Sinha, Shania; Jensen, Clare; and O'Haire, Marguerite, "Momentary Energy Levels in Healthcare Professionals Working with Facility Dogs" (2022). Discovery Undergraduate Interdisciplinary Research Internship. Paper 27.
Date of this Version
facility dog, healthcare professional, Ecological Momentary Assessment, EMA, mental health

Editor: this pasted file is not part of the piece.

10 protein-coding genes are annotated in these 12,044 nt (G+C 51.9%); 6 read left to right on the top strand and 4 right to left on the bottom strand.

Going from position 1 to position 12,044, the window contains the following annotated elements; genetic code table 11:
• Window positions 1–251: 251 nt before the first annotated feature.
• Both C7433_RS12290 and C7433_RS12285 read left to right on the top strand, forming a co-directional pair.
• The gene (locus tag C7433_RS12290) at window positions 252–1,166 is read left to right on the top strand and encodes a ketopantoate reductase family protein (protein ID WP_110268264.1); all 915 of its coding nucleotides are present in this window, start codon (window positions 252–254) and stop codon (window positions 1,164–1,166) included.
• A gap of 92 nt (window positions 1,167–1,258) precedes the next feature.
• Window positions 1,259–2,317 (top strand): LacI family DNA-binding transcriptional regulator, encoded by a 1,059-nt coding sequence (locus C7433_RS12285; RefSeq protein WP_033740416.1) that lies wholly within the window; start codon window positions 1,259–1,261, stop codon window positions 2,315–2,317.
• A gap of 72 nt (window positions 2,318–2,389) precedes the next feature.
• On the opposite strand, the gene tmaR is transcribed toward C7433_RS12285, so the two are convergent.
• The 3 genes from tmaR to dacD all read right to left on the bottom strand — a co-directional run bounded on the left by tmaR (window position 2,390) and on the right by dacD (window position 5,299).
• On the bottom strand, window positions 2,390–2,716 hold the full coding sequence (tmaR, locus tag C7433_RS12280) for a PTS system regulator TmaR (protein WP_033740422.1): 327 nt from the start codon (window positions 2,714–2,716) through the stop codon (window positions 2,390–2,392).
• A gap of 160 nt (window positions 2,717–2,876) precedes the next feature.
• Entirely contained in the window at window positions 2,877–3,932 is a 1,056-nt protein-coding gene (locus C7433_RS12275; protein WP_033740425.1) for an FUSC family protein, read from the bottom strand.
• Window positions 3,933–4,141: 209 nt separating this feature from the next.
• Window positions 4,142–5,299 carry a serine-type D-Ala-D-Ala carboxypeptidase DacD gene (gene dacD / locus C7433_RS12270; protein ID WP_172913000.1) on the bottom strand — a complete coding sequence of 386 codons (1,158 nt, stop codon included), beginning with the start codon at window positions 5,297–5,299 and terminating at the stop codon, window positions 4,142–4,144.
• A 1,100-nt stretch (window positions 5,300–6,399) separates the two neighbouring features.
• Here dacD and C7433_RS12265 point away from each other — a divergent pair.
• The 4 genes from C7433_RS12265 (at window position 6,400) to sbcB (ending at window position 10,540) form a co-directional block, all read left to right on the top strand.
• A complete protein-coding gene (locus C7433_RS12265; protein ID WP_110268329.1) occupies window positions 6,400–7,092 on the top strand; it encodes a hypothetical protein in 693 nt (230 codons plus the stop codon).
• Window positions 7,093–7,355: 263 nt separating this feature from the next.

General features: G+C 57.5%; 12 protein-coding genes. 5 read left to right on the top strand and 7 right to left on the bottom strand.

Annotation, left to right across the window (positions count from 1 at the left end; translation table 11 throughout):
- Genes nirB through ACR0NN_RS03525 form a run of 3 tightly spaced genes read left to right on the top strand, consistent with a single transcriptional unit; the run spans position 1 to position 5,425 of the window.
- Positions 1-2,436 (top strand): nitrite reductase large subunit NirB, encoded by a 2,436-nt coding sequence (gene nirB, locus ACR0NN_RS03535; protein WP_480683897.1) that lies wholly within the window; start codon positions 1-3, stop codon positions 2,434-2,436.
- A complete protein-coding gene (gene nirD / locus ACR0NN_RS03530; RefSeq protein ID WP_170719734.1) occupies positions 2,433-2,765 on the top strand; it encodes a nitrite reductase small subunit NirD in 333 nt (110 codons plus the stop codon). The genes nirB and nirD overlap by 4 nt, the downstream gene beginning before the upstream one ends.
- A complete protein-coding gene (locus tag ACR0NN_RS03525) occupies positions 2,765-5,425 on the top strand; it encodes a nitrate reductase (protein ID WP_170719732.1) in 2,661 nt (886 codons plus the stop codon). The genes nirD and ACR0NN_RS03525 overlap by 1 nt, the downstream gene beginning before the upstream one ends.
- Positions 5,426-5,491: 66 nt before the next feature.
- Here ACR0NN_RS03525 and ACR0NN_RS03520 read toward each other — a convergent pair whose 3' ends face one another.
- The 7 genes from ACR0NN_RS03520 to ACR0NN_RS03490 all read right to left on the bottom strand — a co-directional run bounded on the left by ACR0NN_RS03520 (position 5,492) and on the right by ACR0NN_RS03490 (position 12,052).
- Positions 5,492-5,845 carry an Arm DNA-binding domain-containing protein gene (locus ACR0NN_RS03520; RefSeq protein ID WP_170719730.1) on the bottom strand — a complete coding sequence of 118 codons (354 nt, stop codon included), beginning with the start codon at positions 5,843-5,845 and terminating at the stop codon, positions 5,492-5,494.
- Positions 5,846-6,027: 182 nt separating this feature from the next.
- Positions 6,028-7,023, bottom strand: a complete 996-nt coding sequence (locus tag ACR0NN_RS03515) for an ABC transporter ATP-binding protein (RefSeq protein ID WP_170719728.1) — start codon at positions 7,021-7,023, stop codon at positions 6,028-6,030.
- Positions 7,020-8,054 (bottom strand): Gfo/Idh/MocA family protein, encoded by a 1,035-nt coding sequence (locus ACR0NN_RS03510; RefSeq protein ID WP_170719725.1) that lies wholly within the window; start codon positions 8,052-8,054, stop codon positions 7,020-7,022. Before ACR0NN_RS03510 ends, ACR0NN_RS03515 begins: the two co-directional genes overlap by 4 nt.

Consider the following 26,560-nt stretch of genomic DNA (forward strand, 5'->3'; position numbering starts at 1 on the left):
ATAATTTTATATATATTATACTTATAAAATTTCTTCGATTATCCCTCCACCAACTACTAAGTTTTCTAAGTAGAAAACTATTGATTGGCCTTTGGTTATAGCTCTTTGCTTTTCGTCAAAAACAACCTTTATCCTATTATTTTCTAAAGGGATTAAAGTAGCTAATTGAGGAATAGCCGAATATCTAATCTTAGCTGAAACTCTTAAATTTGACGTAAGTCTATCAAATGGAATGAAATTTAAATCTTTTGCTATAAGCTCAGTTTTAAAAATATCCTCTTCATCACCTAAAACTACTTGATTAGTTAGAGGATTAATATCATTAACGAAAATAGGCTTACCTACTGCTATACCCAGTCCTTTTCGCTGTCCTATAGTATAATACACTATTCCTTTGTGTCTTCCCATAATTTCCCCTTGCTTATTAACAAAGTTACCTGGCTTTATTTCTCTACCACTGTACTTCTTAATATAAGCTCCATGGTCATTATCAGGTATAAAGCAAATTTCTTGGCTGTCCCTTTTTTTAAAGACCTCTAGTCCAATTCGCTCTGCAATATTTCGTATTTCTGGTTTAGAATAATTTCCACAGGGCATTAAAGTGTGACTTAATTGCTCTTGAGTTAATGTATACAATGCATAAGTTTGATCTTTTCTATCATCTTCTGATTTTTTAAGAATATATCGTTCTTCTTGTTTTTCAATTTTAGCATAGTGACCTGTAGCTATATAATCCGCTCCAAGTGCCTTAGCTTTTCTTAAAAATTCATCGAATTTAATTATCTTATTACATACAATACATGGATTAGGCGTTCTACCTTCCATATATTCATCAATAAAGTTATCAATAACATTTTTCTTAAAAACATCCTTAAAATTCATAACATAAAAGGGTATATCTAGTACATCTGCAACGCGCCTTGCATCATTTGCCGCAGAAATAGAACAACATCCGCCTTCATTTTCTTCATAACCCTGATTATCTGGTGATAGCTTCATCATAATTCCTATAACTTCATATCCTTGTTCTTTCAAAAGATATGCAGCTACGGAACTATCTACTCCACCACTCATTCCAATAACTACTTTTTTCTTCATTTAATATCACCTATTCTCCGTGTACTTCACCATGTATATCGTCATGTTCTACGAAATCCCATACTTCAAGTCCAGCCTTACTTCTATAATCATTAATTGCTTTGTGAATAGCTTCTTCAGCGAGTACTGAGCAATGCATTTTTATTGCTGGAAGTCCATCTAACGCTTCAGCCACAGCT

Past research has shown that pediatric healthcare professionals working with full-time therapy dogs (facility dogs) reported less work-related burnout and better mental health overall. However, specific in-the-moment effects of facility dogs on healthcare professionals have yet to be examined. The purpose of this study was to use Ecological Momentary Assessment (EMA) to assess the effects of facility dog presence on momentary energy levels of pediatric healthcare professionals. EMA data for the present study were collected from 122 healthcare professionals working in pediatric hospitals. Within the sample, participants working with a facility dog (handlers; n=61) were compared to control participants working without one (n=61), matched on age, gender identity, job position category and pet ownership. Average daily energy levels were compared between handlers and control participants using independent t-test analysis. Among handlers, multilevel modeling analysis was used to test the association of facility dog presence with momentary energy levels. Results showed that facility dog handlers and control participants reported similar energy at work overall (p=.115). However, we found that handlers reported having significantly higher energy at specific timepoints in which their facility dogs were present at work (p<.01). Findings suggest that working with a facility dog does not affect overall energy at work but may help pediatric healthcare professionals to feel more energetic in the moments when the dog is present. Future research should aim to collect more data on mental states of healthcare professionals to examine short- and long-term effects of working with facility dogs.